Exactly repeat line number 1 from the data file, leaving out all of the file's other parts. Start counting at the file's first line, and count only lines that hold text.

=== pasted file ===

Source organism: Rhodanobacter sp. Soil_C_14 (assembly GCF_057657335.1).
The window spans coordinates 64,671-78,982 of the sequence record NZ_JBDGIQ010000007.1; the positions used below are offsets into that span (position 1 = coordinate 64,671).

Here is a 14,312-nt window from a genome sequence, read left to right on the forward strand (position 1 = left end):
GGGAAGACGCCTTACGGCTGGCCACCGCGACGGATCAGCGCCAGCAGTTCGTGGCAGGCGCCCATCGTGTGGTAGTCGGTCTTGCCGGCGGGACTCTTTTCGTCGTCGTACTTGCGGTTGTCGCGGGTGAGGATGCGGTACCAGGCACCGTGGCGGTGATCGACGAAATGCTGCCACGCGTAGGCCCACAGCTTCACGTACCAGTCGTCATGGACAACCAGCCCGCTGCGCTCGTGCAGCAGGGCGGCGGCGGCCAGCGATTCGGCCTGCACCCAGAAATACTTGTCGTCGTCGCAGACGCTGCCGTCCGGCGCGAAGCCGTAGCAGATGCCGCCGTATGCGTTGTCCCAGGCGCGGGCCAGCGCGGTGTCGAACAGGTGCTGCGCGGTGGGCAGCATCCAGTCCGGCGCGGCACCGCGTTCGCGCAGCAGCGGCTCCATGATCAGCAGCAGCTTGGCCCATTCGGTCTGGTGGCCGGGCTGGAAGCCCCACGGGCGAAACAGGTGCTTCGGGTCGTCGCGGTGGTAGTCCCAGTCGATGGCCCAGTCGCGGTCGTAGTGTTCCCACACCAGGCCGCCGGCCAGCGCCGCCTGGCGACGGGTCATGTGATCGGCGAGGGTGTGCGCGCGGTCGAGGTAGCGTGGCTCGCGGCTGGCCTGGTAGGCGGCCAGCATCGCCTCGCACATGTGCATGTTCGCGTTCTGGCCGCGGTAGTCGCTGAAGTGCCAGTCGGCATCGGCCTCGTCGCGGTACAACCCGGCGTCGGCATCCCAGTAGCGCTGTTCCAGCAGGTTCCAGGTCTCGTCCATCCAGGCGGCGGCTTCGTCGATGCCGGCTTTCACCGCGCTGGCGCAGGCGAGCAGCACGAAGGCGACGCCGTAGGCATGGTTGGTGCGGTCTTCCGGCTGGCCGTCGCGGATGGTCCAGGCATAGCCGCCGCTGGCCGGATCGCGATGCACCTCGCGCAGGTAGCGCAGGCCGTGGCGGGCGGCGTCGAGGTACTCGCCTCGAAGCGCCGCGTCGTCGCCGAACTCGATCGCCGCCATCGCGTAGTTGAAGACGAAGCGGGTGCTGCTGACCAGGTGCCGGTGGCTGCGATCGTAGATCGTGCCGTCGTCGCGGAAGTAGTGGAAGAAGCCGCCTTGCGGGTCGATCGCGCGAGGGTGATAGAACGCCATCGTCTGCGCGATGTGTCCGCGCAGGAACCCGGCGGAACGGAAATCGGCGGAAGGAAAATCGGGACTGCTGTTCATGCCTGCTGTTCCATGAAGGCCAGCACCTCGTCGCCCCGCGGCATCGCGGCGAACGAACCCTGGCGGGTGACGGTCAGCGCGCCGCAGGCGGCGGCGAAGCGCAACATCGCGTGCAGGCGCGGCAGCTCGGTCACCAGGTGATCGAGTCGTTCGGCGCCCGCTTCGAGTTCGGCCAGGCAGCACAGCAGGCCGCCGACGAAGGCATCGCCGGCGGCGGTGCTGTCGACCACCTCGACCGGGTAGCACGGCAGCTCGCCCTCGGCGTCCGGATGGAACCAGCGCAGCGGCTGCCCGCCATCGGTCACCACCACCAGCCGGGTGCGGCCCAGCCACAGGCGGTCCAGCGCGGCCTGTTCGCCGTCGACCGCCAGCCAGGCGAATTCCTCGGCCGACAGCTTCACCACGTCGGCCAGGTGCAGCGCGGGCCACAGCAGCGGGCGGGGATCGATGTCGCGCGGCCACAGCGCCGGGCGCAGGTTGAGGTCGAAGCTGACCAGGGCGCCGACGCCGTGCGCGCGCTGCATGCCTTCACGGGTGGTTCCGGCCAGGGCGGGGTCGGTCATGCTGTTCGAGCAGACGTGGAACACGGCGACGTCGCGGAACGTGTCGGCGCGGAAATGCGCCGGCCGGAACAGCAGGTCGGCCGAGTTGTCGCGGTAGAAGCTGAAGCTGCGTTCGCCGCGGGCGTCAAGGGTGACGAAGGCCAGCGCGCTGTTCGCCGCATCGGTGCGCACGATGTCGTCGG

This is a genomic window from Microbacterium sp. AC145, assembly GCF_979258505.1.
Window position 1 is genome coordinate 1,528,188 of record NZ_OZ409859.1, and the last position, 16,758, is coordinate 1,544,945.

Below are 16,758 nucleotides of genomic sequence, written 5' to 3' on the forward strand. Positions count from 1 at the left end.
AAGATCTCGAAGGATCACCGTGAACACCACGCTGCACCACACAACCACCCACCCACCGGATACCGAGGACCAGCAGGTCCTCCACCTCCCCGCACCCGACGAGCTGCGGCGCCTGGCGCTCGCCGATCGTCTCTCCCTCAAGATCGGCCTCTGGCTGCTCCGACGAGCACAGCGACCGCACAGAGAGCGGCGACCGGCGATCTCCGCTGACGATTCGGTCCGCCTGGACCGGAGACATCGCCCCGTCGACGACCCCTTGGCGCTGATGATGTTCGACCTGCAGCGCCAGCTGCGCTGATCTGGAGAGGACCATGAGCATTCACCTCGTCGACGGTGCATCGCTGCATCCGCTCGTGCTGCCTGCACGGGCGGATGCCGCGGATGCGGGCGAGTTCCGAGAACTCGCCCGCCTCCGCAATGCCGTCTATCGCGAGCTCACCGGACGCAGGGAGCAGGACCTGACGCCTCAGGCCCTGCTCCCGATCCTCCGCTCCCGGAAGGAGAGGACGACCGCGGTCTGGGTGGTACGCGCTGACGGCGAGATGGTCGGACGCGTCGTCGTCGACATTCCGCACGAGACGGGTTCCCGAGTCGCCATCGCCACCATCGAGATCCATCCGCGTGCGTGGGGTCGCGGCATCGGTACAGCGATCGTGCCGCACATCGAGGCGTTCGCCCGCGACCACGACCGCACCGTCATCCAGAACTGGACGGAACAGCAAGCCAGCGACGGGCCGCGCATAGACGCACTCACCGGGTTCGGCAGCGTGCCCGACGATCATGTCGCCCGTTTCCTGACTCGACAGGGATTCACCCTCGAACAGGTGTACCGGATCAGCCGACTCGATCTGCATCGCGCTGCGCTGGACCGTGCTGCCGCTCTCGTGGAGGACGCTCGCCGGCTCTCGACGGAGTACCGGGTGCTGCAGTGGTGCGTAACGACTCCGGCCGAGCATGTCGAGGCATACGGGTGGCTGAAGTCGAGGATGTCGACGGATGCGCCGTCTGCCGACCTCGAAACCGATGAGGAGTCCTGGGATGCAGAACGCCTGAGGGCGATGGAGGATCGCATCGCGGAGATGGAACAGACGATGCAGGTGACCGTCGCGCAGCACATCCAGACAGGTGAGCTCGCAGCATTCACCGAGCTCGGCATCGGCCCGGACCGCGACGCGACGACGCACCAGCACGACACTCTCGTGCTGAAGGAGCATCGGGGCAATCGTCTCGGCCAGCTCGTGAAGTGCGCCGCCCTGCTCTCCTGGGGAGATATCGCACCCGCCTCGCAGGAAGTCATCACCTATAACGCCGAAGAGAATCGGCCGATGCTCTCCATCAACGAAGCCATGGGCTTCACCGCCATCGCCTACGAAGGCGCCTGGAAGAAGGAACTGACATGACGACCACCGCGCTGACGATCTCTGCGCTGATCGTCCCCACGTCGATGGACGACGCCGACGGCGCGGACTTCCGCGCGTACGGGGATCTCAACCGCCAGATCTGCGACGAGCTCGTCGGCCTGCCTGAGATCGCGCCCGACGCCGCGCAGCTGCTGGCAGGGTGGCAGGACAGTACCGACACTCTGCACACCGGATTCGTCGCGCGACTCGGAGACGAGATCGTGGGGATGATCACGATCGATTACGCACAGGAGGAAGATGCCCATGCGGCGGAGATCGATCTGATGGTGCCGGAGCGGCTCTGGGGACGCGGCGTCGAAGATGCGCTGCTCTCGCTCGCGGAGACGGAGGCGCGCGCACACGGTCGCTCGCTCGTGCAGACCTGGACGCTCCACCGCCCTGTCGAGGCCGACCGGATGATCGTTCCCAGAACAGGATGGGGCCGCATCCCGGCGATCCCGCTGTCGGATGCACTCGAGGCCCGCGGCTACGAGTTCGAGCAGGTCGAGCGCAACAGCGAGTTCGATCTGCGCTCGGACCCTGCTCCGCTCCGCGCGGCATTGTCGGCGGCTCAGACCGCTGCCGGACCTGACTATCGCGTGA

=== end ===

Source organism: Rhodanobacter sp. Soil_C_14 (assembly GCF_057657335.1).